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Revision as of 18:41, 25 June 2007 by Linguipedia (talk | contribs) (New page: A '''complement clause''' is a clause that is an argument. :::*''"In many languages, certain verbs—notably 'see', 'hear', 'know', 'believe', 'like', and often also 'tell' and 'want'...)
A complement clause is a clause that is an argument.
- "In many languages, certain verbs—notably 'see', 'hear', 'know', 'believe', 'like', and often also 'tell' and 'want'—can take a clause, instead of an NP (noun phrase), as a core argument. This is called a complement clause." (Dixon 2006:1)
- sentential complement
- clausal complement
- noun clause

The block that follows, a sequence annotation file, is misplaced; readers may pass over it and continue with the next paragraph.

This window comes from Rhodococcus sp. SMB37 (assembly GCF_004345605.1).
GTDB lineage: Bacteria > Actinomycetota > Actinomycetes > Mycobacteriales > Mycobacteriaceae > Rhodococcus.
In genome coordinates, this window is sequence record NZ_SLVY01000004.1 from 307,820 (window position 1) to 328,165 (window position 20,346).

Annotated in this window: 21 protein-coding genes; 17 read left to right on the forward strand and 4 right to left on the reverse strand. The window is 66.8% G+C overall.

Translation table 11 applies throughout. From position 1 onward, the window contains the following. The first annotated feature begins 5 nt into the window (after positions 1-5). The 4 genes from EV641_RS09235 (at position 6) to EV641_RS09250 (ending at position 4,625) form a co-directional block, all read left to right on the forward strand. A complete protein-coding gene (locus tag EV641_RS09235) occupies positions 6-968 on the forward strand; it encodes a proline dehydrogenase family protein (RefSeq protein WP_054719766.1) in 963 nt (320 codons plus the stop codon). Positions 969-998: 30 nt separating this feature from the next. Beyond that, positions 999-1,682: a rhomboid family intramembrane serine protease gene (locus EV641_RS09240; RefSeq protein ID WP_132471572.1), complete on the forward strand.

- completive clause
- predicate actant (recent Russian usage (predikatnyj aktant), cf. Xrakovskij (ed.) 1985).
- content clause (widespread older usage in German (Inhaltssatz)).
This usage has its origin in generative grammar of the 1960s (cf. Rosenbaum 1967, who used the term predicate complement.)
- Dixon, R.M.W. 2006. Complement clauses and complementation strategies in typological perspective. In: Dixon, R.M.W. & Aikhenvald, Alexandra Y. (eds.) 2006. Complementation: a cross-linguistic typology. Oxford: Oxford university Press, 1-48.
- Rosenbaum, Peter S. 1967. The grammar of English predicate complement constructions. Cambridge, MA: MIT Press.
- Xrakovskij (ed.) 1985. ...
- German Komplementsatz